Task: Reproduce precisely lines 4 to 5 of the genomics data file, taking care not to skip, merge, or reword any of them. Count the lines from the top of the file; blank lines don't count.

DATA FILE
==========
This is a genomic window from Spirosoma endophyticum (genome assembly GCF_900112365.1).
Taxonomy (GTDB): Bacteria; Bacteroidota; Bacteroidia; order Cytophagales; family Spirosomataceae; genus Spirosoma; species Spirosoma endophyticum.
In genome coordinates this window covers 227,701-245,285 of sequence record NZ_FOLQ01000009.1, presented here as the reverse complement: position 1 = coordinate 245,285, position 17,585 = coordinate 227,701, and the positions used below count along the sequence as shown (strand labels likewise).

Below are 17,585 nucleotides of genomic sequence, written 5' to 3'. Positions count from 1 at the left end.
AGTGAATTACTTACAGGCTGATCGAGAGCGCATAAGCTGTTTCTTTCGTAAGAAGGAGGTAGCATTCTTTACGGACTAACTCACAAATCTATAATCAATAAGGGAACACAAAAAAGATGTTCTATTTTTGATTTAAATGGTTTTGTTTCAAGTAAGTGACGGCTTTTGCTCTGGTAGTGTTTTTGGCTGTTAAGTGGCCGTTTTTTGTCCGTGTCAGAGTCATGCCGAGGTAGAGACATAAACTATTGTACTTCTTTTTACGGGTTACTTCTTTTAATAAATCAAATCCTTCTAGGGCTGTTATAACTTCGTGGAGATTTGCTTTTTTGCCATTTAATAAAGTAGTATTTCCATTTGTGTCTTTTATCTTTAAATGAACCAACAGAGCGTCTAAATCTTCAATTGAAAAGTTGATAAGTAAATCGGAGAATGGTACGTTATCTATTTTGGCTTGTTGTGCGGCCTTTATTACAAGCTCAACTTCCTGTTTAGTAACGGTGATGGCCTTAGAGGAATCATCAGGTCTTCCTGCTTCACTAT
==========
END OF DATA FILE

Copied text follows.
Below are 17,585 nucleotides of genomic sequence, written 5' to 3'. Positions count from 1 at the left end.
AGTGAATTACTTACAGGCTGATCGAGAGCGCATAAGCTGTTTCTTTCGTAAGAAGGAGGTAGCATTCTTTACGGACTAACTCACAAATCTATAATCAATAAGGGAACACAAAAAAGATGTTCTATTTTTGATTTAAATGGTTTTGTTTCAAGTAAGTGACGGCTTTTGCTCTGGTAGTGTTTTTGGCTGTTAAGTGGCCGTTTTTTGTCCGTGTCAGAGTCATGCCGAGGTAGAGACATAAACTATTGTACTTCTTTTTACGGGTTACTTCTTTTAATAAATCAAATCCTTCTAGGGCTGTTATAACTTCGTGGAGATTTGCTTTTTTGCCATTTAATAAAGTAGTATTTCCATTTGTGTCTTTTATCTTTAAATGAACCAACAGAGCGTCTAAATCTTCAATTGAAAAGTTGATAAGTAAATCGGAGAATGGTACGTTATCTATTTTGGCTTGTTGTGCGGCCTTTATTACAAGCTCAACTTCCTGTTTAGTAACGGTGATGGCCTTAGAGGAATCATCAGGTCTTCCTGCTTCACTAT